In a Johnny Depp mood, we returned home and watched the first Pirates Of The Caribbean on DVD while eating Green & Blacks cherry chocolate. This time Depp was channeling Keith Richards to hilariously ultra-camp effect.
Today, Sunday, we didn't drift too far from home. We lay in late, drank coffee and read in bed, shopped for groceries and laundered clothes. M went to the gym. I stayed at home and finished off reading the last few pages of a number of books. If I have just a few pages left of a novel I tend to put it aside to start reading a new one. I do this because I know I will finish the book on my commute into work, leaving nothing to read on the commute back home. Rather than carrying two books with me, I bring a fresh new one and leave the unfinished one behind.
M can't understand why I don't carry the two books with me, or finish the other one later at night back at home. I can seldom read two books at once and if a book doesn't grip me in its fictitious vice then I tend to forget about finishing it once I am immersed in another story. As a result the unfinished novels pile up until I get round to finishing them off in one reading session. Curious habit I know, with little reason or logic behind it.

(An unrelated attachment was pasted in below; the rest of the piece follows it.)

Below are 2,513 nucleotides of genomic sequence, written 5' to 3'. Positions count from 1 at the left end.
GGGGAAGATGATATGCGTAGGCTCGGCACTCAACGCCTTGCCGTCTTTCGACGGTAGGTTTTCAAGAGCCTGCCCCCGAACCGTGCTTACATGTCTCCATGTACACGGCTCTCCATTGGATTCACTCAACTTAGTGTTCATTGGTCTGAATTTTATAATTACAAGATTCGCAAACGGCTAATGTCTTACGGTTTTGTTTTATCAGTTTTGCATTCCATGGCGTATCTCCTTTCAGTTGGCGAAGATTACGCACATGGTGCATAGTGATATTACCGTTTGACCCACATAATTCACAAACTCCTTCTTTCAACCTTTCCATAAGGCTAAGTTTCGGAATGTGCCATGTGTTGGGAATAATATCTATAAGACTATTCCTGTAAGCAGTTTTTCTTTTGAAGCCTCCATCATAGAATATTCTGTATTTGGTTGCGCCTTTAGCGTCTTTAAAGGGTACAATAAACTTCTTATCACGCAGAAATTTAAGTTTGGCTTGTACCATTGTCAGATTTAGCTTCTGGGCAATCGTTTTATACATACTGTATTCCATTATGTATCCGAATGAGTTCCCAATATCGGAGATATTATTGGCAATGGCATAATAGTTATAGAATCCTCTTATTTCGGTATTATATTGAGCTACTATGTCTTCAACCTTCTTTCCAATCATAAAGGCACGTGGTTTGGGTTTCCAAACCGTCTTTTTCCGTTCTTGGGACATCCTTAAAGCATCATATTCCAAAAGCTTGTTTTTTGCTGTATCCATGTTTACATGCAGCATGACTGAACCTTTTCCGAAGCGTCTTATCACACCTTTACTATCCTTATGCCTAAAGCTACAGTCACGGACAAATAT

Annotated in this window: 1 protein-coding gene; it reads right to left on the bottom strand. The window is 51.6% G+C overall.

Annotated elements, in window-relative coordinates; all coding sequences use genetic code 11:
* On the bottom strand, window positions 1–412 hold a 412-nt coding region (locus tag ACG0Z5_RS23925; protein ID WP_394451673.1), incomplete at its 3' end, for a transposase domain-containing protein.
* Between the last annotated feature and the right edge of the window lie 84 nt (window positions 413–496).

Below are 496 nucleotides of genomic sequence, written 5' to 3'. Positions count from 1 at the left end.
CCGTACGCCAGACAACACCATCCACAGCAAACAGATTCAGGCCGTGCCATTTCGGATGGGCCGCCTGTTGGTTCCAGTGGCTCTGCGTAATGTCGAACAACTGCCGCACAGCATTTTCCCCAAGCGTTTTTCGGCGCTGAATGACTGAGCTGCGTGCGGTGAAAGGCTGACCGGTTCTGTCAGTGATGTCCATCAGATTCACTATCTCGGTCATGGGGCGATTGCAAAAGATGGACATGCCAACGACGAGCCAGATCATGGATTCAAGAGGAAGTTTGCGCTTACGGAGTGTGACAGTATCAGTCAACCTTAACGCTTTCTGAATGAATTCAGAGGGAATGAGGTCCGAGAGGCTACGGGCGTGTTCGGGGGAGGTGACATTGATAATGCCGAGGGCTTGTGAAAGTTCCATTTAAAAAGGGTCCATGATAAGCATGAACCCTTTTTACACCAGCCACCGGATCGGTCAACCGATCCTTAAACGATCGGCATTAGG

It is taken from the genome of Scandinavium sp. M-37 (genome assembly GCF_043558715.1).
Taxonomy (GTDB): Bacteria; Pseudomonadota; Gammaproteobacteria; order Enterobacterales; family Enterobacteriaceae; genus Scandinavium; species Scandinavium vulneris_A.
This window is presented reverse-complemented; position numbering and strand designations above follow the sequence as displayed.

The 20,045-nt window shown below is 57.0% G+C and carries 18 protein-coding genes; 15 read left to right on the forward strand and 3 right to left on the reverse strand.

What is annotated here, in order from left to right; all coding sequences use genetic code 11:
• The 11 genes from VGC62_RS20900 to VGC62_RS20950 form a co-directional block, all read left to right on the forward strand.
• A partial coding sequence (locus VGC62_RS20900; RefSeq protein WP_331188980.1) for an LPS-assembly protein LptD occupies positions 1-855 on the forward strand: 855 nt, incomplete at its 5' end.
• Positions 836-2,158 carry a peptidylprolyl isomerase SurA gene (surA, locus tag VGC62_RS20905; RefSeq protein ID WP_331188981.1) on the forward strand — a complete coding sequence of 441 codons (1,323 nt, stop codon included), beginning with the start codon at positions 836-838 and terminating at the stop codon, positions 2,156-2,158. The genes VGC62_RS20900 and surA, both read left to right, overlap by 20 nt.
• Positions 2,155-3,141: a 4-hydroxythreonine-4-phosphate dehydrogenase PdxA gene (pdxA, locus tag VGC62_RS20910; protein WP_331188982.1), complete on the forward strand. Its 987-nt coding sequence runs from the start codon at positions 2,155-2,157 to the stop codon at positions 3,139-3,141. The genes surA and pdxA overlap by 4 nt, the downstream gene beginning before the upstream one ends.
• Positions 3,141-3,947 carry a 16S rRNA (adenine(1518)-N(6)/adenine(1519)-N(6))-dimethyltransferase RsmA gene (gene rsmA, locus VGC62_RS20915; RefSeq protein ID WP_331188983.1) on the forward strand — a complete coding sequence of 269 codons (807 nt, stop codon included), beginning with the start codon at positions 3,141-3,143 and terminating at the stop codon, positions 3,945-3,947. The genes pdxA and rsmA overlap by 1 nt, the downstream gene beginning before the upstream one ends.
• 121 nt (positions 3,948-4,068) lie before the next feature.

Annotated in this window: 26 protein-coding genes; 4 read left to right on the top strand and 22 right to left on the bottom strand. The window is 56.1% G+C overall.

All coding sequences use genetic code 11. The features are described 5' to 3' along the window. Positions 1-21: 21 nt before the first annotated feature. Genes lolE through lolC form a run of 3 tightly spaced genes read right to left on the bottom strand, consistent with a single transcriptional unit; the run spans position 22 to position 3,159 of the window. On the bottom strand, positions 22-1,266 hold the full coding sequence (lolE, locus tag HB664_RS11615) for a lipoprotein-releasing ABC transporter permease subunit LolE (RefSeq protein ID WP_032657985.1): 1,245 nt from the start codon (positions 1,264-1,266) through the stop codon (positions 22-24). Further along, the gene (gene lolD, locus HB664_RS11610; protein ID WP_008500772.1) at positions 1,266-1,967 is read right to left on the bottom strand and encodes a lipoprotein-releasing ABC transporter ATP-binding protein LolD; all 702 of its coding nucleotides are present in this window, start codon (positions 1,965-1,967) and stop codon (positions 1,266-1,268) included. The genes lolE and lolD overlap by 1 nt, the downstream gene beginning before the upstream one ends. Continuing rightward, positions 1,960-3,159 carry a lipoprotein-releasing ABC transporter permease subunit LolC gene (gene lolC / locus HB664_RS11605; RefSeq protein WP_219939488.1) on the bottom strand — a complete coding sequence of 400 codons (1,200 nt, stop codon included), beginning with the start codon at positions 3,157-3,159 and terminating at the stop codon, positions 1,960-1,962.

Anyway, this Sunday was my day to finish all those books: Douglas Coupland's Eleanor Rigby, Anne Tyler's Digging To America, Amulya Malladi's The Mango Season and Manju Kapur's Home.
On his way back from the gym, M picked up some samosas and kachori from Ambala. We don't have a famed Gupta near us but these satisfied us perfectly. M came back from the store with tales of little children with their dads choosing what they wanted to eat. He said we should make such trips our own Sunday morning ritual when we have our own little family. But I cherish my own childhood memory of my mother batch-frying homemade samosas on the weekends - filling the air with exciting smells and aromas - and I would love to establish this as one of our weekend rituals with our daughter when she's old enough to enjoy the experience.
There is so much to dream about... this new future of ours... this whole new life...
Now M is cooking our dinner of poule-au-Bouillon - whole chicken boiled with leeks, carrots, turnips, celery, bay leaves, thyme and other aromatic seasonings. He may serve it with fried or mashed potatoes. Perfect comfort food to ease us back into the busy working week.